I am presently working on the draft introduction for my thesis: Expertise and Legitimacy: the Role of Science in Global Environmental Policy-Making. Given the title, it is essential to get the definitions of ‘expertise’ and ‘legitimacy’ right. Here’s what I have so far:
â€˜Expertiseâ€™ and â€˜legitimacyâ€™ are terms in need of further discussion. For the purposes of this thesis, each is being assigned a specific meaning less exhaustive than the full range of connotations in normal language.
â€˜Expertiseâ€™ is taken to mean: “the possession of skills that allow for a greater ability to understand the nature of the world, particularly in ways that allow it to be more effectively altered. The latter criterion is important because it distinguishes science â€“ which ultimately allows for the development of new technologies â€“ from endeavours like philosophy, which may yield greater understanding of the world, but do not do so in ways that generate new ways of physically interacting with it.”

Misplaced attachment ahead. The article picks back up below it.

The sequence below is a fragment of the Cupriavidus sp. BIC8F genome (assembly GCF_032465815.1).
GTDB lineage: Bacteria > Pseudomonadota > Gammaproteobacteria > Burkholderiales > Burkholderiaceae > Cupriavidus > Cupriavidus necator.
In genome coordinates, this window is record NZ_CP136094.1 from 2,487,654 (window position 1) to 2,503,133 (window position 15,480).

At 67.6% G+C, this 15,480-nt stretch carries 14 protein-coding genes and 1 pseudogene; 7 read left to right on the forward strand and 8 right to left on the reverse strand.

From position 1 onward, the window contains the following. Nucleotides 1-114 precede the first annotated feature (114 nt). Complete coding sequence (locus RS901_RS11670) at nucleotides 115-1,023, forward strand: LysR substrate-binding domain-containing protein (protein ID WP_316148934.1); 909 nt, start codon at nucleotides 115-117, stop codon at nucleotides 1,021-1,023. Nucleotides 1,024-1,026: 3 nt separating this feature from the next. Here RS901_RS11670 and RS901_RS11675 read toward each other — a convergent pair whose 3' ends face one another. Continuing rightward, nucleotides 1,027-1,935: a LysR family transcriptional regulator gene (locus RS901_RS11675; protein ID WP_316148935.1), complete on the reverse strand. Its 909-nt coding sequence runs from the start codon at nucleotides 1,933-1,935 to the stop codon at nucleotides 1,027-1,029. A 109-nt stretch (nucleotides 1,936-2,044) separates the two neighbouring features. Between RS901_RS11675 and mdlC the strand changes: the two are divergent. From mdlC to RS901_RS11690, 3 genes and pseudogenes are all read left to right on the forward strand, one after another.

‘Legitimacyâ€™ is taken to mean: “the property of being seen as empowered to take decisions that impact others, on the basis of their active consent, a theoretically based political authority, or a combination of the two. The possession of legitimacy is necessarily both subjective and normative in character.”
In brief, when asked to justify their seats at the negotiating table, those with expertise will do so with reference to what they can reveal about the world and how human beings can act within it; those with legitimacy will do so with reference to the people they are representing, the theory that justifies such delegation, and material demonstrations that their theoretical support is manifest in practice (for instance, through elections).
One thing that I mean to do in the introduction is flag the most important contested terms and either provide a brief explanation, like the one above, or refer to the place in the thesis where I will do so. For instance, the idea of an environmental ‘problem’ is being discussed at the beginning of Chapter 2: “Problem identification and investigation.”